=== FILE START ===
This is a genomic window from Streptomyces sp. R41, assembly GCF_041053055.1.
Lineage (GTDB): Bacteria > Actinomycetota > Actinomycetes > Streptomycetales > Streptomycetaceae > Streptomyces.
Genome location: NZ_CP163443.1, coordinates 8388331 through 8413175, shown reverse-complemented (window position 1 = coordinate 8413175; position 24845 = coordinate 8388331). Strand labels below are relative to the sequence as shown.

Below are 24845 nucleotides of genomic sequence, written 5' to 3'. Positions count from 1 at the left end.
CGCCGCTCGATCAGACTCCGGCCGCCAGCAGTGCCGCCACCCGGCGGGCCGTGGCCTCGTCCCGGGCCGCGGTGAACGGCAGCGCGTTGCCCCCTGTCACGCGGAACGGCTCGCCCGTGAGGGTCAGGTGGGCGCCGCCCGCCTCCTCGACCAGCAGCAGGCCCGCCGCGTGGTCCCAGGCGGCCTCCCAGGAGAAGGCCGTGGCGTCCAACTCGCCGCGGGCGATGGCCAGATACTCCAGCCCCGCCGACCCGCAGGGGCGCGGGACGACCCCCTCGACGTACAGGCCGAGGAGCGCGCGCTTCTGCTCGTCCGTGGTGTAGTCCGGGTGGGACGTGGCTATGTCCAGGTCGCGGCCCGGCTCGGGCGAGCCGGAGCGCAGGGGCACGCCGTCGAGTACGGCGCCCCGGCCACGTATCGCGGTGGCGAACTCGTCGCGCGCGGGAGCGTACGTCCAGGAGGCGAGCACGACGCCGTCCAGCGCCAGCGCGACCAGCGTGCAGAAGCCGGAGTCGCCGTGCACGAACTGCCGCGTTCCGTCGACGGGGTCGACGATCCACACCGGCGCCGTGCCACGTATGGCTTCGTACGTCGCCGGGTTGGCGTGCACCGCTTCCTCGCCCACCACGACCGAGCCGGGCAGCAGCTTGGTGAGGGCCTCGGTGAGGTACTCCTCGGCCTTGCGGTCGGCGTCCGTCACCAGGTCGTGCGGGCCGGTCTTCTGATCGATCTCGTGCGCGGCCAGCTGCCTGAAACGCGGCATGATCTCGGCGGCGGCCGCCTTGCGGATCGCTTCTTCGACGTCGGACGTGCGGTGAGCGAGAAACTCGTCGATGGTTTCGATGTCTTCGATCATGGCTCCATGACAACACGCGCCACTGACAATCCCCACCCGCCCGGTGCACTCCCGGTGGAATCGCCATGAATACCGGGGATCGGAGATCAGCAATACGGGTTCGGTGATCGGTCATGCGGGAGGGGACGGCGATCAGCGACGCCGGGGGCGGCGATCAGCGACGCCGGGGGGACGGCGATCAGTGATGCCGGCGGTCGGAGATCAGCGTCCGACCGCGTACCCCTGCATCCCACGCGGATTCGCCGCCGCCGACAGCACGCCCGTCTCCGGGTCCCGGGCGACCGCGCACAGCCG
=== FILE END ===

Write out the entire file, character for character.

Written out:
This is a genomic window from Streptomyces sp. R41, assembly GCF_041053055.1.
Lineage (GTDB): Bacteria > Actinomycetota > Actinomycetes > Streptomycetales > Streptomycetaceae > Streptomyces.
Genome location: NZ_CP163443.1, coordinates 8388331 through 8413175, shown reverse-complemented (window position 1 = coordinate 8413175; position 24845 = coordinate 8388331). Strand labels below are relative to the sequence as shown.

Below are 24845 nucleotides of genomic sequence, written 5' to 3'. Positions count from 1 at the left end.
CGCCGCTCGATCAGACTCCGGCCGCCAGCAGTGCCGCCACCCGGCGGGCCGTGGCCTCGTCCCGGGCCGCGGTGAACGGCAGCGCGTTGCCCCCTGTCACGCGGAACGGCTCGCCCGTGAGGGTCAGGTGGGCGCCGCCCGCCTCCTCGACCAGCAGCAGGCCCGCCGCGTGGTCCCAGGCGGCCTCCCAGGAGAAGGCCGTGGCGTCCAACTCGCCGCGGGCGATGGCCAGATACTCCAGCCCCGCCGACCCGCAGGGGCGCGGGACGACCCCCTCGACGTACAGGCCGAGGAGCGCGCGCTTCTGCTCGTCCGTGGTGTAGTCCGGGTGGGACGTGGCTATGTCCAGGTCGCGGCCCGGCTCGGGCGAGCCGGAGCGCAGGGGCACGCCGTCGAGTACGGCGCCCCGGCCACGTATCGCGGTGGCGAACTCGTCGCGCGCGGGAGCGTACGTCCAGGAGGCGAGCACGACGCCGTCCAGCGCCAGCGCGACCAGCGTGCAGAAGCCGGAGTCGCCGTGCACGAACTGCCGCGTTCCGTCGACGGGGTCGACGATCCACACCGGCGCCGTGCCACGTATGGCTTCGTACGTCGCCGGGTTGGCGTGCACCGCTTCCTCGCCCACCACGACCGAGCCGGGCAGCAGCTTGGTGAGGGCCTCGGTGAGGTACTCCTCGGCCTTGCGGTCGGCGTCCGTCACCAGGTCGTGCGGGCCGGTCTTCTGATCGATCTCGTGCGCGGCCAGCTGCCTGAAACGCGGCATGATCTCGGCGGCGGCCGCCTTGCGGATCGCTTCTTCGACGTCGGACGTGCGGTGAGCGAGAAACTCGTCGATGGTTTCGATGTCTTCGATCATGGCTCCATGACAACACGCGCCACTGACAATCCCCACCCGCCCGGTGCACTCCCGGTGGAATCGCCATGAATACCGGGGATCGGAGATCAGCAATACGGGTTCGGTGATCGGTCATGCGGGAGGGGACGGCGATCAGCGACGCCGGGGGCGGCGATCAGCGACGCCGGGGGGACGGCGATCAGTGATGCCGGCGGTCGGAGATCAGCGTCCGACCGCGTACCCCTGCATCCCACGCGGATTCGCCGCCGCCGACAGCACGCCCGTCTCCGGGTCCCGGGCGACCGCGCACAGCCG